Our patient was diagnosed with a case of periampullary adenocarcinoma (stage III), with pancreatobiliary type histological differentiation. Based on excisional biopsy and clinical findings, our patient also suffered from synchronous classical Hodgkin's lymphoma-lymphocyte predominant and stage IIIB of Ann Arbor classification. Whipple procedure was performed and six cycles of Cyclophosphamide, Oncovin, Procarbazine, Prednisolone (COPP) chemotherapy were administered at an interval of 21 days.

He was admitted at 6 months of follow-up with complaints of persistent fever, vomiting, and difficulty in breathing but unfortunately, succumbed to death. This is by far to the best of our knowledge, the first case of synchronous presentation of Hodgkin's lymphoma with periampullary carcinoma.

Declaration of patient consent

The authors certify that they have obtained all appropriate patient consent forms. In the form the patient(s) has/have given his/her/their consent for his/her/their images and other clinical information to be reported in the journal. The patients understand that their names and initials will not be published and due efforts will be made to conceal their identity, but anonymity cannot be guaranteed.

Financial support and sponsorship

Nil.

Conflicts of interest

There are no conflicts of interest.



 
  References Top

1.
Uomo G. Periampullary carcinoma: Some important news in histopathology. JOP 2014;15:213-5.  Back to cited text no. 1
    
2.
Kennedy-Nasser AA, Hanley P, Bollard CM. Hodgkin disease and the role of the immune system. Pediatr Hematol Oncol 2011;28:176-86.  Back to cited text no. 2
    
3.
Sarmiento JM, Nagomey DM, Sarr MG, Farnell MB. Periampullary cancers: Are there differences? Surg Clin North Am 2001;81:543-55.  Back to cited text no. 3
    
4.
Liang YM, Wang T, Sun QL, Cheng YF. A comparison of the clinical features and prognosis of pancreatic head cancer with that of other periampullary cancers. Hepatogastroenterology 2013;60:864-9.  Back to cited text no. 4
    
5.
Sughayer MA, Haddad HA, Al-Yousef RM, El-Khateeb M, Abu-Rass H. Epstein-barr virus and Hodgkin lymphoma in Jordan. Hematol Oncol Stem Cell Ther 2014;7:85-9.  Back to cited text no. 5
    
6.
Chen JW, Bhandari M, Astill DS, Wilson TG, Kow L, Brooke-Smith M, et al. Predicting patient survival after pancreaticoduodenectomy for malignancy: Histopathological criteria based on perineural infiltration and lymphovascular invasion. HPB (Oxford) 2010;12:101-8.  Back to cited text no. 6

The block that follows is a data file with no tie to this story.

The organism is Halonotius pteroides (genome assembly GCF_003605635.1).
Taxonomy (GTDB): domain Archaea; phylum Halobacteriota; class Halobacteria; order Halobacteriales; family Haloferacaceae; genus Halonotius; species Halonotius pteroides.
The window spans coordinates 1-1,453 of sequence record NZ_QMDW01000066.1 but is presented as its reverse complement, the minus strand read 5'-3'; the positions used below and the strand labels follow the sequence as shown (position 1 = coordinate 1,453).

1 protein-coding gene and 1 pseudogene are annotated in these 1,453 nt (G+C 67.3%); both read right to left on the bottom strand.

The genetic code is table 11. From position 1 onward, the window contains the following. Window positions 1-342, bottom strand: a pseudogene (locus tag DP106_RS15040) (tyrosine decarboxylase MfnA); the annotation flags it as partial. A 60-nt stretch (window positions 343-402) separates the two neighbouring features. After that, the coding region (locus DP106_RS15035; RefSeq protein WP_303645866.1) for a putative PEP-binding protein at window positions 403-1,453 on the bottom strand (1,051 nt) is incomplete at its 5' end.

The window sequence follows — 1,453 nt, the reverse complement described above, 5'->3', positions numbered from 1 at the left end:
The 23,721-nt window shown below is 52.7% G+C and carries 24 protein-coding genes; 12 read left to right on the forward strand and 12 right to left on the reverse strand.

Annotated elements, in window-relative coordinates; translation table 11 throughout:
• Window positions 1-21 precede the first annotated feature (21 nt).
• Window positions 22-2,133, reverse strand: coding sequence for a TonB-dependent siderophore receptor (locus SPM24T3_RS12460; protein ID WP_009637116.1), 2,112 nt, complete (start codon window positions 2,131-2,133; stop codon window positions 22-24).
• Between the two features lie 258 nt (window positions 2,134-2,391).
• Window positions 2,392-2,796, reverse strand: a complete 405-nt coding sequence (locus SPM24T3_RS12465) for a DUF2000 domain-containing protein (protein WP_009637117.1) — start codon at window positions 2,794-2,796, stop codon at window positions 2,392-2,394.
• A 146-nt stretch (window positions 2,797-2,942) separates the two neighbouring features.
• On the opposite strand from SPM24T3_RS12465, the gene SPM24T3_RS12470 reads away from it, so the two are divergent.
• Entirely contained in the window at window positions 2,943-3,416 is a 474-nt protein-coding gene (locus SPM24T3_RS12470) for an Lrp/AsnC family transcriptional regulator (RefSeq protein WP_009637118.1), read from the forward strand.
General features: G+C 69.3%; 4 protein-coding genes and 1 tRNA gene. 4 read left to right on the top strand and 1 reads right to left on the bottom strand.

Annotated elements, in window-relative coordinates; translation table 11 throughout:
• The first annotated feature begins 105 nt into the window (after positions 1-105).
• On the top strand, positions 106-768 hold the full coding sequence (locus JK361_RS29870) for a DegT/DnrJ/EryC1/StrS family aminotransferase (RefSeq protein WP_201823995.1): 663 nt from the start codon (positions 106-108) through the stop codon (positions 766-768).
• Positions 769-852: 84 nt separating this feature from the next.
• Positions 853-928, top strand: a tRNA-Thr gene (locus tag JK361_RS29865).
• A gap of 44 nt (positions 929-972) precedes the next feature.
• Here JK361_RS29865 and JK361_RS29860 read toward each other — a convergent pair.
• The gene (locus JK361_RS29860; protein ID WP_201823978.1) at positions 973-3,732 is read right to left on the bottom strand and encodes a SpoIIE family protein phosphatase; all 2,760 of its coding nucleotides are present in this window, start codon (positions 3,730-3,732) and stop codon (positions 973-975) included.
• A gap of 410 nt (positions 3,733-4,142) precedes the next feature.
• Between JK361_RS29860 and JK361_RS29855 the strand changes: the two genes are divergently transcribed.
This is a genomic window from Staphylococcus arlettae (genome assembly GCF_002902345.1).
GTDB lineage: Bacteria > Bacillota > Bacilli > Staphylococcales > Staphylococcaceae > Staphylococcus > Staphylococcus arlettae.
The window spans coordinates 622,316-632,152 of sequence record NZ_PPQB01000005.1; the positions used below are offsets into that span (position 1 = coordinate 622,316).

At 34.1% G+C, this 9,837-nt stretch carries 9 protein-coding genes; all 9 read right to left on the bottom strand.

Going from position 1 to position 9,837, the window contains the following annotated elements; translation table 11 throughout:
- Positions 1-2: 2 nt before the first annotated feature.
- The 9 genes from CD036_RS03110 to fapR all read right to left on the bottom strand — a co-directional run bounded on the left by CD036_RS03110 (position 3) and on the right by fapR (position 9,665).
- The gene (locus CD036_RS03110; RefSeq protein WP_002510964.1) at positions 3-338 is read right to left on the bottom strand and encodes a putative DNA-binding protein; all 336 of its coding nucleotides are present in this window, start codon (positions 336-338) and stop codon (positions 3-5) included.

7.
Baghmar S, Agrawal N, Kumar G, Bihari C, Patidar Y, Kumar S, et al. Prognostic factors and the role of adjuvant treatment in periampullary carcinoma: A single-centre experience of 95 patients. J Gastrointest Cancer 2019;50:361-9.  Back to cited text no. 7
    
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Armengol M, Santos JC, Fernández-Serrano M, Profitós-Pelejà N, Ribeiro ML, Roué G. Immune-checkpoint inhibitors in B-cell lymphoma. Cancers (Basel) 2021;13:E214.  Back to cited text no. 8
    
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Bröckelmann PJ, Eichenauer DA, Jakob T, Follmann M, Engert A, Skoetz N. Hodgkin lymphoma in adults. Dtsch Arztebl Int 2018;115:535-40.  Back to cited text no. 9
    
10.
van Roessel S, Soer EC, Daamen LA, van Dalen D, Fariña Sarasqueta A, Stommel MW, et al. Preoperative misdiagnosis of pancreatic and periampullary cancer in patients undergoing pancreatoduodenectomy: A multicentre retrospective cohort study. Eur J Surg Oncol 2021;47:2525-32.  Back to cited text no. 10
    
11.
Jeong BK, Sung YN, Kim SJ, An S, Park H, Hwang HS, et al. High-grade precursor lesions can be used as surrogate markers to identify the epicenter of periampullary carcinomas. Hum Pathol 2019;84:92-104.  Back to cited text no. 11
    
12.
Laurent C, Do C, Gourraud PA, de Paiva GR, Valmary S, Brousset P. Prevalence of common non-Hodgkin lymphomas and subtypes of Hodgkin lymphoma by nodal site of involvement: A systematic retrospective review of 938 cases. Medicine (Baltimore) 2015;94:e987.  Back to cited text no. 12
    
13.
Aldin A, Umlauff L, Estcourt LJ, Collins G, Moons KG, Engert A, et al. Interim PET-results for prognosis in adults with Hodgkin lymphoma: A systematic review and meta-analysis of prognostic factor studies. Cochrane Database Syst Rev 2019;9:CD012643.  Back to cited text no. 13
    
14.
Meng J, Pan H, Li X, Liu T, Liu Z, Li Q, et al. Diagnosis and treatment of synchronous lymphoma and digestive system carcinoma: Report of four cases and literature review. Front Oncol 2019;9:1367.  Back to cited text no. 14
    
15.
Deau B, Bachy E, Ribrag V, Delarue R, Rubio MT, Bosq J, et al. Macrophage, mast cell and T lymphocyte infiltrations are independent predictive biomarkers of primary refractoriness or early relapse in classical Hodgkin lymphoma. Leuk Lymphoma 2013;54:41-5.  Back to cited text no. 15
    


    Figures

  [Figure 1], [Figure 2], [Figure 3], [Figure 4], [Figure 5], [Figure 6]